A hot mid-morning lunch in school at Ashwood Plantations, South Carolina
The National School Lunch Program provides nutritious meals to about 30 million children daily in the U.S. Such success would not have been possible without the early efforts and continuing contributions of women. For over a century, women have led the way in starting programs that provide healthy foods to children from underserved communities. And what started as local efforts have grown into staple, federal programs.
At the turn of the century, America saw a large influx of immigrants and an emerging industrial workforce. These populations were often impoverished and undernourished, inspiring the formation of organizations to provide nutritious meals to children. In 1894, the Starr Center Association in Philadelphia began serving penny lunches. Then in 1908, the Women’s Educational and Industrial Union began providing hot lunches to students in Boston. At the forefront of these organizations were the women who cooked and served the meals. These women also taught children the importance of nutrition and choosing healthy foods. The lunch program had a great impact, as teachers found that the meals provided other physical and mental benefits to students, including increased attentiveness. The success led to similar programs in other cities and rural America.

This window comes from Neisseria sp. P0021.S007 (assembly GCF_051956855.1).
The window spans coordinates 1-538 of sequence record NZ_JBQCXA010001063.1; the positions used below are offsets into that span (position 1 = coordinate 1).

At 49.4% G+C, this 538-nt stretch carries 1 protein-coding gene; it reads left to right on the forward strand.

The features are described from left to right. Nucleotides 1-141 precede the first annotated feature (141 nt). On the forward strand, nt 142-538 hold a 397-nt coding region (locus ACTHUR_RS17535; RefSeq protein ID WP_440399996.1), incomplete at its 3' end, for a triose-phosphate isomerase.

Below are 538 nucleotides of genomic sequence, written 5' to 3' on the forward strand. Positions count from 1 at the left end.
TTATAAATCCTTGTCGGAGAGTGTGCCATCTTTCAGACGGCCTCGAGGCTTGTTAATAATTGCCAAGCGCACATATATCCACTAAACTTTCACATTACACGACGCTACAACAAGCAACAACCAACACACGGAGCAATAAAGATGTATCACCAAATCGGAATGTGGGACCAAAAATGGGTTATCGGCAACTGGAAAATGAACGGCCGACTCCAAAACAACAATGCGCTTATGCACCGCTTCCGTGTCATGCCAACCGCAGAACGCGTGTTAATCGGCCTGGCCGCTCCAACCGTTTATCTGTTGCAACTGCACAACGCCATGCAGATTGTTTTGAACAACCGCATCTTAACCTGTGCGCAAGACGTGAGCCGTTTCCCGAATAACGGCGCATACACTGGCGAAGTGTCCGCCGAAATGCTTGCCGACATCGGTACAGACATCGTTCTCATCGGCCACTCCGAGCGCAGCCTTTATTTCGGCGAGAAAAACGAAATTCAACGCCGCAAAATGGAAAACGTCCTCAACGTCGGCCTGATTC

Students continued to show improvements as a result of school meals, and by the 1930s, 15 states had implemented similar programs. During the Great Depression, the New Deal expanded school meals at the federal level and employed nearly 7,500 women. Finally, in 1946, Congress passed the National School Lunch Act, which gave permanent authorization to school lunch programs.
To this day, these programs provide American children with healthy food, promoting nutrition security. Through their efforts, women are an integral part of the history of school meal programs. This Women’s History Month we honor the countless women who have provided nutrition security to children.
(Courtesy USDA/By Cindy Long,